Recent research has shown that exercise can boost brain health and memory in older adults and may even help prevent Alzheimer’s disease. Now a new study finds that drinking more water may be key to reaping the full cognitive benefits of exercise.
The new study highlights the link between hydration prior to exercising and the extent of exercise-enhanced cognition in middle-aged and older adults. The findings were recently presented at the American Physiological Society’s (APS) annual meeting at Experimental Biology 2018 in San Diego.
Although it is well-documented that dehydration can impair exercise performance and brain function in young people, less is known about its impact on older adults.
“Middle-age and older adults often display a blunted thirst perception, which places them at risk for dehydration and subsequently may reduce the cognitive health-related benefits of exercise,” said the researchers.
For the study, the research team recruited recreational cyclists (average age 55) who would participate in a large cycling event on a warm day (78-86 degrees F). Both before and after the event, the cyclists completed a “trail-making” task, which involved quickly and accurately connecting numbered dots using paper and pencil. This activity served as a test of executive function.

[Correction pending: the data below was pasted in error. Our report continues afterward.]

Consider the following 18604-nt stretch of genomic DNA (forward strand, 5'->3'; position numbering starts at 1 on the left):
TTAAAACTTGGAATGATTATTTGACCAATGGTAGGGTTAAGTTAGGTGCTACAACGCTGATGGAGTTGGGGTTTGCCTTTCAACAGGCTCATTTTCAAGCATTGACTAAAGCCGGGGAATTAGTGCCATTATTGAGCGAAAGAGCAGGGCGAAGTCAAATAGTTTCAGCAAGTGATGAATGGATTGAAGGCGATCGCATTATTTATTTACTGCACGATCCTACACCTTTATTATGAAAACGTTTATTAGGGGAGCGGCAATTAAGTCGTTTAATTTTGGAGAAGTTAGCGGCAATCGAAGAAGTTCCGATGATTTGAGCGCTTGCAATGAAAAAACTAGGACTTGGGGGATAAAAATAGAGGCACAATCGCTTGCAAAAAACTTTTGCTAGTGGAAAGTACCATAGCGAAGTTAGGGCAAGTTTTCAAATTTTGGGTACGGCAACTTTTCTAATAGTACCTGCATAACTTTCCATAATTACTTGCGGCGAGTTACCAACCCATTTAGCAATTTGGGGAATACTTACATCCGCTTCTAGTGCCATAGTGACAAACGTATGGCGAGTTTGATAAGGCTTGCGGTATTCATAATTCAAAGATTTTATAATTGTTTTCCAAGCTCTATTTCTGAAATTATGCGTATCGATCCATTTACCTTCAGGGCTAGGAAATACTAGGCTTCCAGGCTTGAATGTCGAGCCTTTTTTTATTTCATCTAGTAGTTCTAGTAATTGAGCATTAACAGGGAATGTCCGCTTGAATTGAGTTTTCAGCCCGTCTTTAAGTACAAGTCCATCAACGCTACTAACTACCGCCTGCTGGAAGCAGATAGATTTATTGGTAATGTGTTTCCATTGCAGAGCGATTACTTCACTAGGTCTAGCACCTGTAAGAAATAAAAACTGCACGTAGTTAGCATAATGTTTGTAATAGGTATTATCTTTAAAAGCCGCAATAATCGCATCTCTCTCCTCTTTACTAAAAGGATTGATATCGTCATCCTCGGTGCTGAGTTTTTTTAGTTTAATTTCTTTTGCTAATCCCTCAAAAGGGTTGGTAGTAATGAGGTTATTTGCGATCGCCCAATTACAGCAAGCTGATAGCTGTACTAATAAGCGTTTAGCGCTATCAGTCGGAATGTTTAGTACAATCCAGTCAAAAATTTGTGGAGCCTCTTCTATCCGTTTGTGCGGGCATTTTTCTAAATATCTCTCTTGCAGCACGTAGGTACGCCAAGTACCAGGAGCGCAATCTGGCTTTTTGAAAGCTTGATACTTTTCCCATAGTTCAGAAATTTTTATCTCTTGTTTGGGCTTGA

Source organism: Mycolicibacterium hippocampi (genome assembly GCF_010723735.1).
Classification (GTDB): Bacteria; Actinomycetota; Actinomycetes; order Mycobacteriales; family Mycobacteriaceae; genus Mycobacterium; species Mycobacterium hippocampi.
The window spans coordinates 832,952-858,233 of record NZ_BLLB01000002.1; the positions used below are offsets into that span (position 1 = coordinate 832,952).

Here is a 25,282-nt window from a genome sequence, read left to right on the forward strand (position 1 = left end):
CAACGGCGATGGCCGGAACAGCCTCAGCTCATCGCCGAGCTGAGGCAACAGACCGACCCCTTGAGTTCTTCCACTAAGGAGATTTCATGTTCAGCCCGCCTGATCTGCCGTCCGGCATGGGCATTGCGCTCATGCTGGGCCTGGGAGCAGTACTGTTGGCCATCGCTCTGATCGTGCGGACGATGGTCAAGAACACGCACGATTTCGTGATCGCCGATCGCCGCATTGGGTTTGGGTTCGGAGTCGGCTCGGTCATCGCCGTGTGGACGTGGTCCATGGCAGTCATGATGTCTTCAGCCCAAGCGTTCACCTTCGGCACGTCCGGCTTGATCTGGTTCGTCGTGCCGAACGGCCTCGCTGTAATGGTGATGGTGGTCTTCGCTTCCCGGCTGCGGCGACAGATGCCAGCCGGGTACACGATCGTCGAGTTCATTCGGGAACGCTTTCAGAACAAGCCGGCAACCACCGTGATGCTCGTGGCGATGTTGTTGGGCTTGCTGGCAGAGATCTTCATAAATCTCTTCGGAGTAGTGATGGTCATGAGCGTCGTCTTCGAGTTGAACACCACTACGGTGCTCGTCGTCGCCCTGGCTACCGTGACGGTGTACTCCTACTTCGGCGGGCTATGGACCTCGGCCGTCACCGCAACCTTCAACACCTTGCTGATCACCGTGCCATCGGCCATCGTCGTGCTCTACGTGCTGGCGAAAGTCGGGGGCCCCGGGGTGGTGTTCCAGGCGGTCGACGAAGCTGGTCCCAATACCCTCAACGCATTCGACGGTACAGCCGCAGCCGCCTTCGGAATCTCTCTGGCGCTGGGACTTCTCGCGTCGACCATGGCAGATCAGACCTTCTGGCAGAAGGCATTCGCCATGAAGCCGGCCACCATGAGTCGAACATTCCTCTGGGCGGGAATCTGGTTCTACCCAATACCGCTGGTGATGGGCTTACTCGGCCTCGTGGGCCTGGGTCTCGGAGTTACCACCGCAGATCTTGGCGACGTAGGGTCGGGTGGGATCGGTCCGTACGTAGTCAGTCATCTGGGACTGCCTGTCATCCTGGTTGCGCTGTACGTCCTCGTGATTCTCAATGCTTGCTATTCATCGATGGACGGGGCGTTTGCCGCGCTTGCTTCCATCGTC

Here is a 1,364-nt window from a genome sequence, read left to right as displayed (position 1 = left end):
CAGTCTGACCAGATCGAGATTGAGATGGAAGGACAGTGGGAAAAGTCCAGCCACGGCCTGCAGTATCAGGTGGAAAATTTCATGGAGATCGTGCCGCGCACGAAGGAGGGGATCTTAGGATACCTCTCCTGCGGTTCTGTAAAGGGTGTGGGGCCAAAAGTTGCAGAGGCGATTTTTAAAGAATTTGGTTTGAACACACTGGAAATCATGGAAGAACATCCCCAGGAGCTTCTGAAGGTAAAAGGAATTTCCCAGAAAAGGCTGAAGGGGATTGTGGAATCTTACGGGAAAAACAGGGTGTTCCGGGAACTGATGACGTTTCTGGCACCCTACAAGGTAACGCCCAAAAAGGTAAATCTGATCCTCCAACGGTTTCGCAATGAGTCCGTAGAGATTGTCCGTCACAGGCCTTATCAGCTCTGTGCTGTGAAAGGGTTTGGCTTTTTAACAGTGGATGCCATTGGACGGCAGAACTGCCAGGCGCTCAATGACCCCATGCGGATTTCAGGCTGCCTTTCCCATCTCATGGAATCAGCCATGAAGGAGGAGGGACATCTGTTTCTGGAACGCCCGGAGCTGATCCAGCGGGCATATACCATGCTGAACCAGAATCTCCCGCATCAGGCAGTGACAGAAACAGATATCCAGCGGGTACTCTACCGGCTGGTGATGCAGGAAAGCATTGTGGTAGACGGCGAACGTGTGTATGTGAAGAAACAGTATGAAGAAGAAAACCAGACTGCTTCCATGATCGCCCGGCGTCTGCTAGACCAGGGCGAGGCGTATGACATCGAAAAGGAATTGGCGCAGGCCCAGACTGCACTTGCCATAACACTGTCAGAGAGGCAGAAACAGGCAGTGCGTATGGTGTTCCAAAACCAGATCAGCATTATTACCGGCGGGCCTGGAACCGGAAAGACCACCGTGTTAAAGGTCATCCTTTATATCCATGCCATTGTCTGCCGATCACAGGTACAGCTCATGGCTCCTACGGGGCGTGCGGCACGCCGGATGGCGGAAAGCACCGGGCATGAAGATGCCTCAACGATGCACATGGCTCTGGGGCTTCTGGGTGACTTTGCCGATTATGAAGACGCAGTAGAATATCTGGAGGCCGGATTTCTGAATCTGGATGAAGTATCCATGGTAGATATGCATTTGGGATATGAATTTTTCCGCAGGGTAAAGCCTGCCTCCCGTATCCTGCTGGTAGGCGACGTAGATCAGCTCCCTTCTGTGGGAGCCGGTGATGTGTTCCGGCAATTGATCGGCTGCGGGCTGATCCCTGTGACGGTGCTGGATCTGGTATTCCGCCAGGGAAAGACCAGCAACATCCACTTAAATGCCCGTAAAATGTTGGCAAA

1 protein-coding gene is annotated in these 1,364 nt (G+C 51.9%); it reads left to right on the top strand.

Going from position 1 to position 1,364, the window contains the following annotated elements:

Executive function is defined as a set of mental skills needed to get things done; for example, the skills needed to plan, focus, remember and multitask. Exercise has previously been shown to improve intellectual health, including executive function.
Before the event, the research team tested the participants’ urine and divided them into two groups, normal hydration and dehydrated, based on their hydration status.
Participants in the normal hydration group showed noticeable improvement in the completion time of the trail-making test after cycling when compared to their pre-cycling test. The dehydration group also completed their post-cycling test slightly more quickly, but the time reduction was not significant.
“This suggests that older adults should adopt adequate drinking behaviors to reduce cognitive fatigue and potentially enhance the cognitive benefits of regular exercise participation,” the researchers wrote.
Brandon Yates, M.S., of Spaulding Rehabilitation Hospital Boston, presented the findings at the convention.
While dehydration can be harmful to anyone, it is especially dangerous for young children and older adults. Symptoms may include extreme thirst, dark urine, less frequent urination, dizziness, fatigue and confusion.
Source: American Physiological Society